Faced with severe criticism from different quarters over its move to sell cinema tickets online, the YS Jagan Mohan Reddy government on Tuesday said the proposal was mooted by the film industry itself.
The government was ‘only studying’ the proposal right now and would take a final call only after deliberating it with the stakeholders like film producers, distributors, exhibitors and also actors, Information and Public Relations Minister Perni Venkataramaiah (Nani) maintained.
“The online ticket sale will be beneficial to both the people and the government. Cinema-goers will not have to buy tickets in the black market and there will be no loss of revenue to the government,” the Minister told a press conference.
Nani pointed out that the government earned tax revenue from cinemas to the tune of Rs 40 crore in 2019-20.
“In January 2020, there were two Telugu blockbusters that grossed a sum of Rs 170 crore in 13 districts of AP. Those two films alone should have contributed a tax of Rs 25 crore, but what the government got in the whole year from all films was only Rs 40 crore,” Nani, who is also the de facto Minister for Cinematography, noted.
There are about 1,100 cinema halls across the state with an average seating capacity of 300 each.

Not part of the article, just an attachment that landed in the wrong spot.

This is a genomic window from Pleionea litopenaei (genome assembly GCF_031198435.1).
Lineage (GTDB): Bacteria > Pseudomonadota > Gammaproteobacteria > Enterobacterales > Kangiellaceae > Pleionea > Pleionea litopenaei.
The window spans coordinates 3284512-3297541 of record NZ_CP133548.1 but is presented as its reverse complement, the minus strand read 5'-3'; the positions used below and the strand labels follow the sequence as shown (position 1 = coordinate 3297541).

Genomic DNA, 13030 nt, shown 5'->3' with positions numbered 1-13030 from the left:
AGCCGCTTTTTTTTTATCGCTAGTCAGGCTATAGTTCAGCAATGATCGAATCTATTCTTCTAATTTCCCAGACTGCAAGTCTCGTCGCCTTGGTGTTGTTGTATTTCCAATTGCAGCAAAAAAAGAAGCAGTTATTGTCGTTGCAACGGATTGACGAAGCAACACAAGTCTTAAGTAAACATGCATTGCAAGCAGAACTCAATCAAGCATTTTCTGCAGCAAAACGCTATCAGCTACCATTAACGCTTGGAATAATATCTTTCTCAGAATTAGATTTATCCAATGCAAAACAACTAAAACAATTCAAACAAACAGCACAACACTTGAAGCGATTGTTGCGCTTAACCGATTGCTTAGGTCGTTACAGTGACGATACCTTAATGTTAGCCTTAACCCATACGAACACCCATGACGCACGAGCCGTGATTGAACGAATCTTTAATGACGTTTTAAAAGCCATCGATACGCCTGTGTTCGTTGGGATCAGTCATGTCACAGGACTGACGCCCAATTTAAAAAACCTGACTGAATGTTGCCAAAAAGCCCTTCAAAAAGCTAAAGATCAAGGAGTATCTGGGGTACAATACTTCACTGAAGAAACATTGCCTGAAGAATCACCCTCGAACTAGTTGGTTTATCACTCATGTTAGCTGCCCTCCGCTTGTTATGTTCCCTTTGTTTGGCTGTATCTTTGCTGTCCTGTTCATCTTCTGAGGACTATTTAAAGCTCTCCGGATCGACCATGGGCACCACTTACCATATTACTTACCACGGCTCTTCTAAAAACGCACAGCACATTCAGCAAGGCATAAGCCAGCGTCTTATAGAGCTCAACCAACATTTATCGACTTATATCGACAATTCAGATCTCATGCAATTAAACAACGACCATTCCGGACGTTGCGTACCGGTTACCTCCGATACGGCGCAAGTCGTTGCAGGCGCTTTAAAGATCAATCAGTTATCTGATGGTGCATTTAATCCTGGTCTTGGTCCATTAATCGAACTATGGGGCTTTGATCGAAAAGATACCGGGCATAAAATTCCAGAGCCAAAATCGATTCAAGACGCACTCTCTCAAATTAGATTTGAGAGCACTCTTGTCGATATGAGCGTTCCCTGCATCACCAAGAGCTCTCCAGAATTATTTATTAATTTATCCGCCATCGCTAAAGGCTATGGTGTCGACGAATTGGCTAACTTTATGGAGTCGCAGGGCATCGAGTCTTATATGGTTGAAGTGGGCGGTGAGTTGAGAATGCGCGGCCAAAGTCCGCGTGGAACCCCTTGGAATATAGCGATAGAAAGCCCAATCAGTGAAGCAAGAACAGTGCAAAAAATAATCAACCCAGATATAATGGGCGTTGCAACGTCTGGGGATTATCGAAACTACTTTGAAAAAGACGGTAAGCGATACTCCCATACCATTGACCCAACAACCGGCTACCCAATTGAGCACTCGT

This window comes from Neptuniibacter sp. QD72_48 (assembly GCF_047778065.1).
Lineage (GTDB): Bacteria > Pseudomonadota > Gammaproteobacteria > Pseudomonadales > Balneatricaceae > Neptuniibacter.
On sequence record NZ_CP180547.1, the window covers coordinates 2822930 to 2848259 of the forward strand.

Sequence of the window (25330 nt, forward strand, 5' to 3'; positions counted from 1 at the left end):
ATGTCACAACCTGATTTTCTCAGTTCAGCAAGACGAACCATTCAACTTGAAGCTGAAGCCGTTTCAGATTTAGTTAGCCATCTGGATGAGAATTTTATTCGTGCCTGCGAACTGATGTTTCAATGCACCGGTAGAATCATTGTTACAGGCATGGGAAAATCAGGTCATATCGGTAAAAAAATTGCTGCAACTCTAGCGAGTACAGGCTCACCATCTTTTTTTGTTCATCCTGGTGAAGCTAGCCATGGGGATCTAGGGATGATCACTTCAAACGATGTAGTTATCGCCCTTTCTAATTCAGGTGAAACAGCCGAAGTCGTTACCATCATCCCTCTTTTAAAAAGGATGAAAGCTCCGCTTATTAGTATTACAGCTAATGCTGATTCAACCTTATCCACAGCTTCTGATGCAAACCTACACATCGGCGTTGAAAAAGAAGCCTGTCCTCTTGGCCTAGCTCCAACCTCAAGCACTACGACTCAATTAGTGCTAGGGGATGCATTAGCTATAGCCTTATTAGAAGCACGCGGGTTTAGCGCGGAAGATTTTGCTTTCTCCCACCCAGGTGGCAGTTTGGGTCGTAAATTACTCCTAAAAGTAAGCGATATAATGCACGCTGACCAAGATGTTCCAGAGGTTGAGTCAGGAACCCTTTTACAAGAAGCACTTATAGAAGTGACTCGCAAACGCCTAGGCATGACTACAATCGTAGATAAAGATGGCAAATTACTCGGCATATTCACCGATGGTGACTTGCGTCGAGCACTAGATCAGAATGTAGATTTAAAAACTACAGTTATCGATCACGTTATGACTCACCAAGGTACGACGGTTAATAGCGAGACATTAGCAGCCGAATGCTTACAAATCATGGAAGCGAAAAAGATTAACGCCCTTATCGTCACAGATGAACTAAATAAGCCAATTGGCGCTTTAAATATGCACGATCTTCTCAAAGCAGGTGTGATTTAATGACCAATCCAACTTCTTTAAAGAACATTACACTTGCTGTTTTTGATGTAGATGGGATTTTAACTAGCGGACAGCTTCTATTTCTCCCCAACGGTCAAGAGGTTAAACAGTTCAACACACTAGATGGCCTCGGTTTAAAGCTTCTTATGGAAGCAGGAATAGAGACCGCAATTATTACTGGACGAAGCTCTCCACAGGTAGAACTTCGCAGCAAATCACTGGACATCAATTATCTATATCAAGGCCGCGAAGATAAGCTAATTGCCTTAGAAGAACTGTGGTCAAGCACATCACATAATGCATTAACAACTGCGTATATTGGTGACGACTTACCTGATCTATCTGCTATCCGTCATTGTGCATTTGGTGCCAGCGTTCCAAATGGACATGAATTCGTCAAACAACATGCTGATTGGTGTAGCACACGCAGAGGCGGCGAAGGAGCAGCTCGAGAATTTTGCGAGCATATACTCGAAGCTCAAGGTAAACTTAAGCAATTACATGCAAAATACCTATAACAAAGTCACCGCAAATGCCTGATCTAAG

“Some bigwigs of the film industry gave a representation to the Chief Minister a few months suggesting that cinema tickets be sold online. Accordingly, we have constituted a committee to study the proposal. We will soon talk to all the stakeholders before taking a decision,” the Minister added.
Referring to opposition criticism that the government was seeking to raise more loans showing the cinema ticket sale income, Nani said it was unfounded.
”We have not yet got into the A, B, C, D of this. How can people talk like that?” he asked.
The Minister pointed out that the proposal to sell movie tickets online dated to the year 2002 when the then state government (headed by the TDP) requested the Centre to consider it.
The intention behind this was to check tax evasion, he said. First Post